ICE WAR: Ex-partner of addict opens up
ROCK climbing and beach trips were all too common when a Warwick woman first started dating the man she once loved.
He was thoughtful, cleaning her home in Brisbane after an overseas trip to make sure everything was perfect for her arrival.
"When I first met him it was fabulous, he just had normal values and I just had fun," she said.
The way things began, it's hard to imagine they ended with the woman thrown to the ground and kicked while her partner held their two-year-old daughter.
Ice addiction changed the man from a selfless partner into a paranoid and manipulative one.
The woman noticed warning signs two years into the relationship, when he started having heart problems.
The 29-year-old was pregnant and the man was also trying to cope with an unwell grandparent.
"He was so concerned about being the right father he was pushing himself to work harder and provide," she said.
Over two years the relationship deteriorated, so slowly the woman almost thought it was normal.
He isolated her, snapping her phone and calling her work to tell them she was sick.
She thought ice was the cause and asked numerous times - only to be told lies.
Since the relationship ended in June, he has confirmed he was in the grip of the drug.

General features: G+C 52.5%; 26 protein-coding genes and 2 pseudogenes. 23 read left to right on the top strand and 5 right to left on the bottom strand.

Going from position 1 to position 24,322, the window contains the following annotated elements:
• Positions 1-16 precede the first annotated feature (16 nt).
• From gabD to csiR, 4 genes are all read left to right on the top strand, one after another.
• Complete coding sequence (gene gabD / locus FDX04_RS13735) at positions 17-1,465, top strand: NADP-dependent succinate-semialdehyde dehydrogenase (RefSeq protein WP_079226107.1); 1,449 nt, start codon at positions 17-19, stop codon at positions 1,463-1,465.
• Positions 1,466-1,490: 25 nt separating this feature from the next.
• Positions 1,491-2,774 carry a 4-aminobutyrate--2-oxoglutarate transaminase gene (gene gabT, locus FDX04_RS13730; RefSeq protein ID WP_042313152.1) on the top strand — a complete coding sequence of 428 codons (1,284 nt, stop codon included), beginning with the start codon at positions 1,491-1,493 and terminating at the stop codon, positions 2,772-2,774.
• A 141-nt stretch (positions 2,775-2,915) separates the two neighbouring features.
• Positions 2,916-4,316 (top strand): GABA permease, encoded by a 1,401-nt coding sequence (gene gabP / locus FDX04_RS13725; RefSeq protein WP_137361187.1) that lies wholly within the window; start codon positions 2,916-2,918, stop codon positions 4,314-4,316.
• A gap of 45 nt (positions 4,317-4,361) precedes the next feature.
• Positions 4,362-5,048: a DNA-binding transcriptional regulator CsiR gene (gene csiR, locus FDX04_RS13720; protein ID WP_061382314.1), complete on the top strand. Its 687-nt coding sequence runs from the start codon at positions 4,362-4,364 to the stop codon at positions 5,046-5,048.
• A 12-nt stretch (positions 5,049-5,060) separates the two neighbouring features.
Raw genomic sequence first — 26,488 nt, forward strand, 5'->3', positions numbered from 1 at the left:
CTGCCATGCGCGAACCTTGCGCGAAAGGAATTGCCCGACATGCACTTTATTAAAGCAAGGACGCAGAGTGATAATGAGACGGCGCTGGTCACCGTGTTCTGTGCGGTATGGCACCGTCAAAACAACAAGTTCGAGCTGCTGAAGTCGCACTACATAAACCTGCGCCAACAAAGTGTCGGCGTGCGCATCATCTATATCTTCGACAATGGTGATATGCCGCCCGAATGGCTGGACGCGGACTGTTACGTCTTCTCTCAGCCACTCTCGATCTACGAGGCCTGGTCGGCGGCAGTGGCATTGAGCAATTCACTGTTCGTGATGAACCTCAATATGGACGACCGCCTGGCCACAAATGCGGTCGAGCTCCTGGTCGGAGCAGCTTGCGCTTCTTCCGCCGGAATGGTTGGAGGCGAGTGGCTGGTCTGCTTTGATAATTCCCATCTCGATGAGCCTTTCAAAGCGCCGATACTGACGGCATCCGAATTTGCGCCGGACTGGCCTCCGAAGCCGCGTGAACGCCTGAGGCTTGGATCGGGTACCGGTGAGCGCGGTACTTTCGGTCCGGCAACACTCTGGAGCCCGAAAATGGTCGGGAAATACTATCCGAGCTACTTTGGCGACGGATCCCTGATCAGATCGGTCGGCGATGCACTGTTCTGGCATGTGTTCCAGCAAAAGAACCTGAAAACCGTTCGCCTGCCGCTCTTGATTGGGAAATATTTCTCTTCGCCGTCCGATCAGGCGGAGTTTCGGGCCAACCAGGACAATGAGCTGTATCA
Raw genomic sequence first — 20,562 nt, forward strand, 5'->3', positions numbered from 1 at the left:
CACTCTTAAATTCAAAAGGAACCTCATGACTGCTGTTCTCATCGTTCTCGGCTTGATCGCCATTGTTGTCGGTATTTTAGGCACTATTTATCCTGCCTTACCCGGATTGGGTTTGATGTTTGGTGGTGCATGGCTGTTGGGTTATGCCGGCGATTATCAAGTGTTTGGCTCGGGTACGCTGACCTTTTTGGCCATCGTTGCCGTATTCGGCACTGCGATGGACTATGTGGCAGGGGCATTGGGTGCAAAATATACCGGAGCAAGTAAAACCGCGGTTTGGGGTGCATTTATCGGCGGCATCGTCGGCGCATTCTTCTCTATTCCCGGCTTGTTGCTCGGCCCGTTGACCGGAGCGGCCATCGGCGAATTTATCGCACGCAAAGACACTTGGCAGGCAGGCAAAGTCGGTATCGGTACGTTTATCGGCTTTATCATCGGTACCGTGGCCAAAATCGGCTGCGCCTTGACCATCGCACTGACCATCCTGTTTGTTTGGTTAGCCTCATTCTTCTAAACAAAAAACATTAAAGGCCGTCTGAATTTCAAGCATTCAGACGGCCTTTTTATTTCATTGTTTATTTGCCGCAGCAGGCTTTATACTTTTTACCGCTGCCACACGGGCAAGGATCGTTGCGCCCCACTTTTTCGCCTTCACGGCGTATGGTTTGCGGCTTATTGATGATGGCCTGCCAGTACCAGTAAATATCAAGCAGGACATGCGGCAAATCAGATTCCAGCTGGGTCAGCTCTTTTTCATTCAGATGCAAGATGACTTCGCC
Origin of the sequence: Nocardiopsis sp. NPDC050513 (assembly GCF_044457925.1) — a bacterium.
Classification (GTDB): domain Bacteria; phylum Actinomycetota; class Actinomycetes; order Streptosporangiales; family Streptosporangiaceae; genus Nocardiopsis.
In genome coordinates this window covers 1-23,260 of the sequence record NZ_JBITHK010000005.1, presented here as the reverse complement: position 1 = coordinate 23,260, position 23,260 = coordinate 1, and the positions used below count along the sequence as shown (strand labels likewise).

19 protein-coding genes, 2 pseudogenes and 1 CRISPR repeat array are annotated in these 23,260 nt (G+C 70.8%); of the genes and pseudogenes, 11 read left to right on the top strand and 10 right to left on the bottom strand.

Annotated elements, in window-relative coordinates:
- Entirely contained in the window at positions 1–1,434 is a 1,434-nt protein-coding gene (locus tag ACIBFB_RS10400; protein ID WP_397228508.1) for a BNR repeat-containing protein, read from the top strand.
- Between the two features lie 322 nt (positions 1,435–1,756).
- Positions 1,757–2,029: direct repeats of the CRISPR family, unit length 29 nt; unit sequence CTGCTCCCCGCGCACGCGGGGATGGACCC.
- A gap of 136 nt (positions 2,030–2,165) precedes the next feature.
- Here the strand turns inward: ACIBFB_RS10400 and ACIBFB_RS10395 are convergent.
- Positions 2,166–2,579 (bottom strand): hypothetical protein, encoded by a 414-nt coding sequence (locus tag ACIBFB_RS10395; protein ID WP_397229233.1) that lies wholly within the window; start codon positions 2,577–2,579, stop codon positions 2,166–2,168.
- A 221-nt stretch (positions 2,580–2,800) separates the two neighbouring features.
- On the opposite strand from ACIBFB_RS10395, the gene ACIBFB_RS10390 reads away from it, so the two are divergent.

"He'd sway from being lovely and nice, then would be erratic and over the top and angry as all hell when he wasn't getting his way."
Being thrown to the floor was the final straw, causing her to reach out to family and then professional services for help.
She moved back to Warwick a few weeks ago having researched ice to try to understand the ordeal she had been through.
She now sees the drug as a coping mechanism for people struggling with aspects of life.
"That drug is not set to one group," she said.
"People think it's kids running amok but I think people would be surprised with how many people are on it."
She says better education is needed to remove the stigma and enable those addicted to seek help.
"They need to make it more an illness because a lot of people don't know how to get off it and getting off is hard and painful," she said.
"It stops a lot of people getting help because they're doing the wrong thing.
"They need to know there's light at the end of the tunnel."